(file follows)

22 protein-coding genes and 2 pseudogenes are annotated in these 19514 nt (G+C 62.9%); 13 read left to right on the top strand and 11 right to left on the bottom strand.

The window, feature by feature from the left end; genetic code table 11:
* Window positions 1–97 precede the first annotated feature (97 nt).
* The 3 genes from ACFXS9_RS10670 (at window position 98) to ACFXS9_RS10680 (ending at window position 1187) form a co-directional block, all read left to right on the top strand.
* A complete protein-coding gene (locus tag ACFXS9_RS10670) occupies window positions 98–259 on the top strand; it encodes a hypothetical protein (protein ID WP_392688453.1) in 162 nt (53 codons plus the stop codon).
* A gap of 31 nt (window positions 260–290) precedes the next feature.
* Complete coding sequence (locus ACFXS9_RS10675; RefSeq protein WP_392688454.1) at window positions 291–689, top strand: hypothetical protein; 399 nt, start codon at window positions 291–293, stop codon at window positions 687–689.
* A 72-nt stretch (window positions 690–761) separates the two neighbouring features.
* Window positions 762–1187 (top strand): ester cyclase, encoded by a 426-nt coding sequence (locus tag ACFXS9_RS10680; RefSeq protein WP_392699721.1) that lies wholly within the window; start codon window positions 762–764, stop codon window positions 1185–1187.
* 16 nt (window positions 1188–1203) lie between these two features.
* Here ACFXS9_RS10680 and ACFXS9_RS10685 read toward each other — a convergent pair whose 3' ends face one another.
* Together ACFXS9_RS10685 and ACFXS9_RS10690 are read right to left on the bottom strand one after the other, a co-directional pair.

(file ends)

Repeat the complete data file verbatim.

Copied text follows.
22 protein-coding genes and 2 pseudogenes are annotated in these 19514 nt (G+C 62.9%); 13 read left to right on the top strand and 11 right to left on the bottom strand.

The window, feature by feature from the left end; genetic code table 11:
* Window positions 1–97 precede the first annotated feature (97 nt).
* The 3 genes from ACFXS9_RS10670 (at window position 98) to ACFXS9_RS10680 (ending at window position 1187) form a co-directional block, all read left to right on the top strand.
* A complete protein-coding gene (locus tag ACFXS9_RS10670) occupies window positions 98–259 on the top strand; it encodes a hypothetical protein (protein ID WP_392688453.1) in 162 nt (53 codons plus the stop codon).
* A gap of 31 nt (window positions 260–290) precedes the next feature.
* Complete coding sequence (locus ACFXS9_RS10675; RefSeq protein WP_392688454.1) at window positions 291–689, top strand: hypothetical protein; 399 nt, start codon at window positions 291–293, stop codon at window positions 687–689.
* A 72-nt stretch (window positions 690–761) separates the two neighbouring features.
* Window positions 762–1187 (top strand): ester cyclase, encoded by a 426-nt coding sequence (locus tag ACFXS9_RS10680; RefSeq protein WP_392699721.1) that lies wholly within the window; start codon window positions 762–764, stop codon window positions 1185–1187.
* 16 nt (window positions 1188–1203) lie between these two features.
* Here ACFXS9_RS10680 and ACFXS9_RS10685 read toward each other — a convergent pair whose 3' ends face one another.
* Together ACFXS9_RS10685 and ACFXS9_RS10690 are read right to left on the bottom strand one after the other, a co-directional pair.